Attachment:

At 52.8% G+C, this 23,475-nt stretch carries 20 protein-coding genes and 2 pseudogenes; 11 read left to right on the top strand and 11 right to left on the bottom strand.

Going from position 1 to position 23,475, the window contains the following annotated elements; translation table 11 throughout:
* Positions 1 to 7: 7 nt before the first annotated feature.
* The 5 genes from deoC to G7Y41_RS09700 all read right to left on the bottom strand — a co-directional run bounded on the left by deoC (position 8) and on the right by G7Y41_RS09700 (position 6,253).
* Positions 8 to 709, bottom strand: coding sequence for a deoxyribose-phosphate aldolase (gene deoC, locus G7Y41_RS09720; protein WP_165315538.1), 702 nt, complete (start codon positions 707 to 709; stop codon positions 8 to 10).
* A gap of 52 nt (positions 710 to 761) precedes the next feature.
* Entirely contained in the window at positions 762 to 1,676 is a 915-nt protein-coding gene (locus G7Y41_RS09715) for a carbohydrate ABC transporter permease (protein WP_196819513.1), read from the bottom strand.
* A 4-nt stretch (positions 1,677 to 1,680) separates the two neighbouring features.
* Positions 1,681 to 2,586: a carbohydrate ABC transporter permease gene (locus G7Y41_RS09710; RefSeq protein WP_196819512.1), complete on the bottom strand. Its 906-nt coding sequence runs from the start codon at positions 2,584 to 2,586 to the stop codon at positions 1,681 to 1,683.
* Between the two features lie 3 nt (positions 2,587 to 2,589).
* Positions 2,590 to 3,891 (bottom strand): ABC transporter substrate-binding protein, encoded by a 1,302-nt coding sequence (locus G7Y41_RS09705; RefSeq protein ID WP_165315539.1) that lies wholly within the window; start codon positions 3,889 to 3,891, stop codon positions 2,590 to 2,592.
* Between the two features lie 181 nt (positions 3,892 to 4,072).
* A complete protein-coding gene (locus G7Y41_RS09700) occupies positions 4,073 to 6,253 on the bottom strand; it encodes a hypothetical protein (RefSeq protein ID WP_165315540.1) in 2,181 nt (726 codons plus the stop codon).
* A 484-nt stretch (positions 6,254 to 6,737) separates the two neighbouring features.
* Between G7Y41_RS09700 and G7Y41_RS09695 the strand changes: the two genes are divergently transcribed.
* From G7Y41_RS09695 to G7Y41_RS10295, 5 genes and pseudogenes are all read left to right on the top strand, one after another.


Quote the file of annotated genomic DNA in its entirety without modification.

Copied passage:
At 52.8% G+C, this 23,475-nt stretch carries 20 protein-coding genes and 2 pseudogenes; 11 read left to right on the top strand and 11 right to left on the bottom strand.

Going from position 1 to position 23,475, the window contains the following annotated elements; translation table 11 throughout:
* Positions 1 to 7: 7 nt before the first annotated feature.
* The 5 genes from deoC to G7Y41_RS09700 all read right to left on the bottom strand — a co-directional run bounded on the left by deoC (position 8) and on the right by G7Y41_RS09700 (position 6,253).
* Positions 8 to 709, bottom strand: coding sequence for a deoxyribose-phosphate aldolase (gene deoC, locus G7Y41_RS09720; protein WP_165315538.1), 702 nt, complete (start codon positions 707 to 709; stop codon positions 8 to 10).
* A gap of 52 nt (positions 710 to 761) precedes the next feature.
* Entirely contained in the window at positions 762 to 1,676 is a 915-nt protein-coding gene (locus G7Y41_RS09715) for a carbohydrate ABC transporter permease (protein WP_196819513.1), read from the bottom strand.
* A 4-nt stretch (positions 1,677 to 1,680) separates the two neighbouring features.
* Positions 1,681 to 2,586: a carbohydrate ABC transporter permease gene (locus G7Y41_RS09710; RefSeq protein WP_196819512.1), complete on the bottom strand. Its 906-nt coding sequence runs from the start codon at positions 2,584 to 2,586 to the stop codon at positions 1,681 to 1,683.
* Between the two features lie 3 nt (positions 2,587 to 2,589).
* Positions 2,590 to 3,891 (bottom strand): ABC transporter substrate-binding protein, encoded by a 1,302-nt coding sequence (locus G7Y41_RS09705; RefSeq protein ID WP_165315539.1) that lies wholly within the window; start codon positions 3,889 to 3,891, stop codon positions 2,590 to 2,592.
* Between the two features lie 181 nt (positions 3,892 to 4,072).
* A complete protein-coding gene (locus G7Y41_RS09700) occupies positions 4,073 to 6,253 on the bottom strand; it encodes a hypothetical protein (RefSeq protein ID WP_165315540.1) in 2,181 nt (726 codons plus the stop codon).
* A 484-nt stretch (positions 6,254 to 6,737) separates the two neighbouring features.
* Between G7Y41_RS09700 and G7Y41_RS09695 the strand changes: the two genes are divergently transcribed.
* From G7Y41_RS09695 to G7Y41_RS10295, 5 genes and pseudogenes are all read left to right on the top strand, one after another.